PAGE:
Paleophysiographic and paleoenvironmental histories in northern Latin America - Possible impact on modes of speciation


  • Alan Graham Department of Biological Sciences, Kent State University, Kent, Ohio 44242, U.S.A.



Tertiary, Palynology, Palaeoenvironments, Speciation, Northern Latin America


Although land surfaces between central and southern Mexico and northern South America are presently continuous, the area encompasses three zones that have had different physiographic and environmental histories. In central and southern Mexico highlands were present in the Late Cretaceous, and significant physiographic relief and habitat diversity have existed since the Late Tertiary. Continuous land connections existed to the north throughout the Cenozoic, and to the south after about 3.5 Ma, and these connections provided source areas for the immigration and emigration of temperate and tropical elements, as well as introductions throughout the Cenozoic by long-distance dispersal. The region experienced the global climatic cooling of the Late Cenozoic, which was augmented by coastal upwelling with closure of the Panama land bridge. In contrast, central America has never had the extensive high elevations or habitat diversity of central to southern Mexico; the region consisted of islands and peninsulas for most of the Cenozoic with limited access to source areas both to the north and south until about 3.5 Ma; and the impact of Late Cenozoic climatic change was muted, in part, because of the lower latitude, low physiographic relief, and the insular environment. The Amazon Basin of northern South America has had low physiographic relief throughout the Cenozoic, but it is surrounded by the northern Andes that had attained substantial relief and habitat diversity by the Miocene. Biotas in the Amazon Basin experienced some effects of Late Cenozoic climatic change, and these were augmented by fluctuations in the water table resulting from sea-level changes caused by the expansion and contraction of polar glaciers. The effect was the periodic fragmentation of the lowland biota, accompanied by expansion of drier-habitat communities during intervals of cool glacial climates and lowered water tables. This was followed by periods of warmer temperatures, higher water tables, coalescence of rain forest communities, and restriction of drier-habitat species to the bordering uplands they occupy at present. The pace of these changes produced a dynamism that was not experienced, at least to the same degree, by communities to the north. These differences in physiographic and climatic histories likely had an effect on the nature of speciation mechanisms operating in the three regions through a reordering of the components of the speciation process. Some residue of this reordering may still reside in large speciose genera distributed through northern Latin America in the form of morphological (leaf epidermal cell size, pollen aperture number, pollen sterility) and cytological (polyploidy) characters. If so, recognition of the separate histories may be useful in explaining features in modern taxa that are correlated with geography.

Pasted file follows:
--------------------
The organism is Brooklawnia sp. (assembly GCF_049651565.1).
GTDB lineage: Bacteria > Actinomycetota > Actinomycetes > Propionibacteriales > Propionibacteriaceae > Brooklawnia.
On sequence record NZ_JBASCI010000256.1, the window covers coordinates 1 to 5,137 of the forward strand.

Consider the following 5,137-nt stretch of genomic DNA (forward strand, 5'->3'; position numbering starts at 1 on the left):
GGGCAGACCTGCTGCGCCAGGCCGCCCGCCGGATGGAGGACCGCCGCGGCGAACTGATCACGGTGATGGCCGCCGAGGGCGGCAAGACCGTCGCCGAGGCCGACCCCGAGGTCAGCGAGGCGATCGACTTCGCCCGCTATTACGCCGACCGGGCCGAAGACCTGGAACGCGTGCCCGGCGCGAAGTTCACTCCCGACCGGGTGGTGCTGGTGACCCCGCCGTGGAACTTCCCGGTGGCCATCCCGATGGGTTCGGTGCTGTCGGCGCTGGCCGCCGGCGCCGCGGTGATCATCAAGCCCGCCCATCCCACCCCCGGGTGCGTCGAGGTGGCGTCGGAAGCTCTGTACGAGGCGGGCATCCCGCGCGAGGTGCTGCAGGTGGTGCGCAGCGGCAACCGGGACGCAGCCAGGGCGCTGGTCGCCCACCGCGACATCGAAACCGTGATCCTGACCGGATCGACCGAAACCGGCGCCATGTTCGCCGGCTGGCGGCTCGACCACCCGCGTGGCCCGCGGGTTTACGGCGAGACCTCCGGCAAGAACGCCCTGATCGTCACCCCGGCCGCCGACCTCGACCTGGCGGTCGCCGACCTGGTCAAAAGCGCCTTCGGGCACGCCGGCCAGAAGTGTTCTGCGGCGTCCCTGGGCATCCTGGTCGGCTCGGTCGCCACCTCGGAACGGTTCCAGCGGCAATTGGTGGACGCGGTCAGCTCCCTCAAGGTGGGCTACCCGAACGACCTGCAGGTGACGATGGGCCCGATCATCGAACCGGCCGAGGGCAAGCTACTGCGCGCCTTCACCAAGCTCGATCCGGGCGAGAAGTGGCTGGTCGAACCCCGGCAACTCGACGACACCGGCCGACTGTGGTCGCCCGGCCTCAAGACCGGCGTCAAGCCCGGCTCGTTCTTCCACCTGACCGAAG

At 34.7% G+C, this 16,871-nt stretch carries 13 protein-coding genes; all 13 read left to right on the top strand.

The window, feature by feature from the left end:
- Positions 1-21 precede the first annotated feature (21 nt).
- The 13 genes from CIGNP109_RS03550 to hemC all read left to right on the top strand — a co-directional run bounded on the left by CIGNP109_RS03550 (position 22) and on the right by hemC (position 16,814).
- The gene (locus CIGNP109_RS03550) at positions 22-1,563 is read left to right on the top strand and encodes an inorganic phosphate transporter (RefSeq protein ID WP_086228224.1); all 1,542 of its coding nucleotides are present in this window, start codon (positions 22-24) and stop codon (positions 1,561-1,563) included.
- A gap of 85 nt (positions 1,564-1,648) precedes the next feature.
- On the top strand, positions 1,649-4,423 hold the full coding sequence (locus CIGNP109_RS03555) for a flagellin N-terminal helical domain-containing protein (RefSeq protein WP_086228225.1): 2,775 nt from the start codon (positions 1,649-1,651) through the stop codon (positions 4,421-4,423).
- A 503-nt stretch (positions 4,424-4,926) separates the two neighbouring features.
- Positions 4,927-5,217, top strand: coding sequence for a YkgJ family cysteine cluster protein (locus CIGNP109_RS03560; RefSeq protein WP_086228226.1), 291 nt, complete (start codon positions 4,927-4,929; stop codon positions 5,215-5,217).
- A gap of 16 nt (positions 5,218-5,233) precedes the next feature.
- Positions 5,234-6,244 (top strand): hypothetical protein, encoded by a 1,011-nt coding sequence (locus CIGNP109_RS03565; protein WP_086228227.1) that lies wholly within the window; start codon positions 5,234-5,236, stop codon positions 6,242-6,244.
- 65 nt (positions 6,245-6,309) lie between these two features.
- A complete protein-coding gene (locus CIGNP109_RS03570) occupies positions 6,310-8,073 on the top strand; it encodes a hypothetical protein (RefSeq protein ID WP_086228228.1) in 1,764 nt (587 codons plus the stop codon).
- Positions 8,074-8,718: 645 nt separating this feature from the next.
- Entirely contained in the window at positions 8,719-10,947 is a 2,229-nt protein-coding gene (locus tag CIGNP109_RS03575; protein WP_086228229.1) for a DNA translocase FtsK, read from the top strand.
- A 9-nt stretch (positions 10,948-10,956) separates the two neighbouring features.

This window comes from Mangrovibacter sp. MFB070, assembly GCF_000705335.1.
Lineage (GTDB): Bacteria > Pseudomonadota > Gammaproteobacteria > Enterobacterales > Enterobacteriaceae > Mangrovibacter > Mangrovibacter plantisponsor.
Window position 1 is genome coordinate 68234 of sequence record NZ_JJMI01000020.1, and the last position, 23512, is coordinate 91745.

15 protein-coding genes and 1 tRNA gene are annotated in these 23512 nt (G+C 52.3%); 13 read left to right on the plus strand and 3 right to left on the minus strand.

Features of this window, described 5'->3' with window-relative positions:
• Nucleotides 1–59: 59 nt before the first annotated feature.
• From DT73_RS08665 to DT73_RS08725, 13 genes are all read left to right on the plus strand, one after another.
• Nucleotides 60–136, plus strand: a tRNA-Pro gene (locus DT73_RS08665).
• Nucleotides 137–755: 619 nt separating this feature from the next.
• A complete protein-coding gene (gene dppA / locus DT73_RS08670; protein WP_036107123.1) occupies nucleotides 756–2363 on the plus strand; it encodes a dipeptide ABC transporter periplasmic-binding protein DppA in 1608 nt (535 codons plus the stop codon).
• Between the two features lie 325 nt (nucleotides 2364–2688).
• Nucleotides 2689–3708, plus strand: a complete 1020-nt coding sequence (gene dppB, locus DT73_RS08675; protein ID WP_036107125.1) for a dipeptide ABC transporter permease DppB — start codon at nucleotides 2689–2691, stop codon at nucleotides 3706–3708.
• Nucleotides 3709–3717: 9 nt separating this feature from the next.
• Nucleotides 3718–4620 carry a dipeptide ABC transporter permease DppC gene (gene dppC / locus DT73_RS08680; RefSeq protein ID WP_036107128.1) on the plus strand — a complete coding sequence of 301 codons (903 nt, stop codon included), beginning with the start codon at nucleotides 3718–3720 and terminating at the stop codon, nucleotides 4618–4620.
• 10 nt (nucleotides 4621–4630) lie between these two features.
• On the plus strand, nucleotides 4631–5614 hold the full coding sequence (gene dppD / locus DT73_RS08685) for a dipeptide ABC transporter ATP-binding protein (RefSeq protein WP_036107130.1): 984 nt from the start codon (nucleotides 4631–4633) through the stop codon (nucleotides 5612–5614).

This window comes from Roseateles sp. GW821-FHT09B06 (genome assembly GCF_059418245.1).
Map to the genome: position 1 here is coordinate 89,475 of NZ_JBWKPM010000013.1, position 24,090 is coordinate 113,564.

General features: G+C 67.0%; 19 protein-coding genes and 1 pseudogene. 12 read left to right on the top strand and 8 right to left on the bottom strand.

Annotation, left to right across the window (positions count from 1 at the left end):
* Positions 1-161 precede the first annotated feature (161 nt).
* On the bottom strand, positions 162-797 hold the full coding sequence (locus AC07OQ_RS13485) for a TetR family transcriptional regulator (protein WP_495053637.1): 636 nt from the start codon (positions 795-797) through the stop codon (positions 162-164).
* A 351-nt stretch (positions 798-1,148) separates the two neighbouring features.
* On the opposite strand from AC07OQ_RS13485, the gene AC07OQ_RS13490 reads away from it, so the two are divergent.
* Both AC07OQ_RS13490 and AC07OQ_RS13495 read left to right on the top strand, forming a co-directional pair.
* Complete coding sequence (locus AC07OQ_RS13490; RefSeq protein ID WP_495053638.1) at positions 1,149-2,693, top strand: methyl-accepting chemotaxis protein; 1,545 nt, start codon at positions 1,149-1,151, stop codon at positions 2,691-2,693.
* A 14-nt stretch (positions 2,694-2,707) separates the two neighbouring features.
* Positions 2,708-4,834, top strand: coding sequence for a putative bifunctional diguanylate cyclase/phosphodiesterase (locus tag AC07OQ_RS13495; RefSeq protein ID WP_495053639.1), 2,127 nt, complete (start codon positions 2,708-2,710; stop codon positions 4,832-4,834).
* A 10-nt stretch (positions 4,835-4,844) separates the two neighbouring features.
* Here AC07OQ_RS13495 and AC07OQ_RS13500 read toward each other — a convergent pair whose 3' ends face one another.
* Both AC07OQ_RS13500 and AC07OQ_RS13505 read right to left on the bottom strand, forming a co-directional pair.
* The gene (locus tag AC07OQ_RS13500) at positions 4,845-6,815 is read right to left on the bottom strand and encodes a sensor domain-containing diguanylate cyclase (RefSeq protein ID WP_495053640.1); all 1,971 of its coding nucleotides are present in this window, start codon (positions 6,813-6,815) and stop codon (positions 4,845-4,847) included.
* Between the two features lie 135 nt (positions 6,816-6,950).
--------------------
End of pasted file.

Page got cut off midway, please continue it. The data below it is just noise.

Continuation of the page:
Download data is not yet available.


Metrics Loading ...




How to Cite

Graham, A. (1996). Paleophysiographic and paleoenvironmental histories in northern Latin America - Possible impact on modes of speciation. Journal of Palaeosciences, 45, 143–147.



Research Articles